The low code tools of Entando # 3: what are the UX Packages?
What is a UX package?
As discussed in our two previous posts - here and here - Entando provides a series of tools to sharply reduce manual coding, and places our platform in the arena of the low-code platforms.
In this post, we examine a third low-code feature at Entando: UX packages. A UX package is an end-to-end distribution package of a complete web application model oriented to a particular business sector. Put simply, it is a sort of preconfigured vertical application that already includes features, components, and graphic templates that are typical of a usage scenario and therefore can be more quickly customized and transformed into a finished application.
What is a UX package made of?
A UX package combines several different components. It starts with the main component, the Entando Core. This in turn is made of three elements: the Entando Engine, which provides services and tools to create web applications, the Admin Console, which serves to manage and administer the entire platform, and the WEB UI, which is the set of tools used to create the UI / UX.
To make a UX Package, you need to add to the Core two other components: bundles and plugins.
Once created, you can reuse a UX package by cloning it for each new project. Packages themselves are not finished products, but are instead product models or "archetypes," alias project templates that can then be customized and adapted to the needs of the project. In other words, developing various applications on the same vertical using the same package is much more efficient.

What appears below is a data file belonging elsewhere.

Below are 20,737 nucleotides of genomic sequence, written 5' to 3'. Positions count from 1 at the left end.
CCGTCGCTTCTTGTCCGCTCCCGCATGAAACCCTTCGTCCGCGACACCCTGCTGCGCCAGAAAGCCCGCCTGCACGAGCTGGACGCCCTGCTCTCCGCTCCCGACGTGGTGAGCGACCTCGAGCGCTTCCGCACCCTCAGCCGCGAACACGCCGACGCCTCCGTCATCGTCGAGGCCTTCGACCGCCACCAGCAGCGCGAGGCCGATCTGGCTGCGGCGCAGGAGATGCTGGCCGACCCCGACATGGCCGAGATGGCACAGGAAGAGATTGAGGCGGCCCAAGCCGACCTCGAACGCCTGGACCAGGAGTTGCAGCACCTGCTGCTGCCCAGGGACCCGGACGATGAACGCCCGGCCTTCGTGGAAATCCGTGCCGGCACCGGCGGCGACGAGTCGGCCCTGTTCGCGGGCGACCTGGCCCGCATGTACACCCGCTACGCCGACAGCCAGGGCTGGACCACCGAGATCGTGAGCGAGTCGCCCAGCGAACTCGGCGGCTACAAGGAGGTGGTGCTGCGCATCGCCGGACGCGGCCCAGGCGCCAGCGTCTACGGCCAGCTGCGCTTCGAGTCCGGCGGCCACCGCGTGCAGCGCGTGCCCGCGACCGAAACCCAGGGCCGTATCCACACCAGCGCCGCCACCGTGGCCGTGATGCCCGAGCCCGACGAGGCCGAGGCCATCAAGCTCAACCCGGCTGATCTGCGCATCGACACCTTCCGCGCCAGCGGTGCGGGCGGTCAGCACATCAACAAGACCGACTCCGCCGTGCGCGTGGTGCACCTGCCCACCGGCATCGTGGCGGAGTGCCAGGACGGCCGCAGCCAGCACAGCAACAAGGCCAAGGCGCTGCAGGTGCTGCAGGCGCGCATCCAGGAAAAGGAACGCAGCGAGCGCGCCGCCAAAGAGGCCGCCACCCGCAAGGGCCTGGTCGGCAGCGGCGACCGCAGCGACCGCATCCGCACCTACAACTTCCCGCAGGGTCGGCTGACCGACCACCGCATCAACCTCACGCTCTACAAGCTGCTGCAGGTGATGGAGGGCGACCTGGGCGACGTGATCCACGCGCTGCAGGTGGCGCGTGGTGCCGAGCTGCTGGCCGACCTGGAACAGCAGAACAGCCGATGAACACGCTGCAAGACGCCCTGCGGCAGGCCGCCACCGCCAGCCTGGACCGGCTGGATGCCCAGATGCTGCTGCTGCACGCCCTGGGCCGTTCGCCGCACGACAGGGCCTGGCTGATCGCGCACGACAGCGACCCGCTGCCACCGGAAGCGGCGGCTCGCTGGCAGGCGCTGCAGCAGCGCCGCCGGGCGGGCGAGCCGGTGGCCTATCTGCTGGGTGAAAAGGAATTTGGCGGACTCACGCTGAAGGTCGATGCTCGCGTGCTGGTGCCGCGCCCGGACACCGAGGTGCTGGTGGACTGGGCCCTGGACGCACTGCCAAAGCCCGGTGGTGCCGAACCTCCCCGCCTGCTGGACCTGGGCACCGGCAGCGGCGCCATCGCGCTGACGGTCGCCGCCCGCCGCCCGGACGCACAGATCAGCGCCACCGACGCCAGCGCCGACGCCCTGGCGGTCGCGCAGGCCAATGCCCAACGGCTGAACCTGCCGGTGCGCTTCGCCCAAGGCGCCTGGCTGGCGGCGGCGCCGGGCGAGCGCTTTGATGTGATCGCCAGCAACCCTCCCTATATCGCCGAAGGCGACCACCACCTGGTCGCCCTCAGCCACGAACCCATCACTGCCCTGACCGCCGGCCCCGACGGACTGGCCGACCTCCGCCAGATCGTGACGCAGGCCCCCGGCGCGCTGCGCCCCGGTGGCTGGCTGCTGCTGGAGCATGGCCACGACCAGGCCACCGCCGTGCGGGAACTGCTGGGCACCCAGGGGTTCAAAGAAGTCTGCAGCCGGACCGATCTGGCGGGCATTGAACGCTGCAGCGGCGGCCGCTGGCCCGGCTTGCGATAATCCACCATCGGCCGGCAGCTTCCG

We open a brief parenthesis, for those who do not know.
Bundles are combinations of UI graphic elements such as content, data structures, graphical widgets, digital assets, page templates, which are used to build the graphical interface of a web application. The set of parameters required by the AGID legislation that the web pages of the Italian institutional portals must respect is an example of a bundle.
Plugins are components that add specific features to a web application; include a Java code that is executed to implement the new features. Therefore, out-of-the-box components are to be considered. Examples of plugins are: Calendar, BI Integration, Social Network connector, BPM Connector.
An example of UX Package
Any sector can use UX packages. A Public Sector UX package could include a series of specific plugins (e.g., connection to SPID, digital signature, generation of Open Data) and one or more compliant graphic components bundles to meet the AgID guidelines. The advantage of such a UX Package is that, once realized, it can be reused and customized with the appropriate adaptations in similar contexts.
In conclusion, by using a UX Package you can quickly build a working Proof Of Concept with which you can then directly turn out a series of implementation choices. Doing so results in less code, less time, and lower development costs.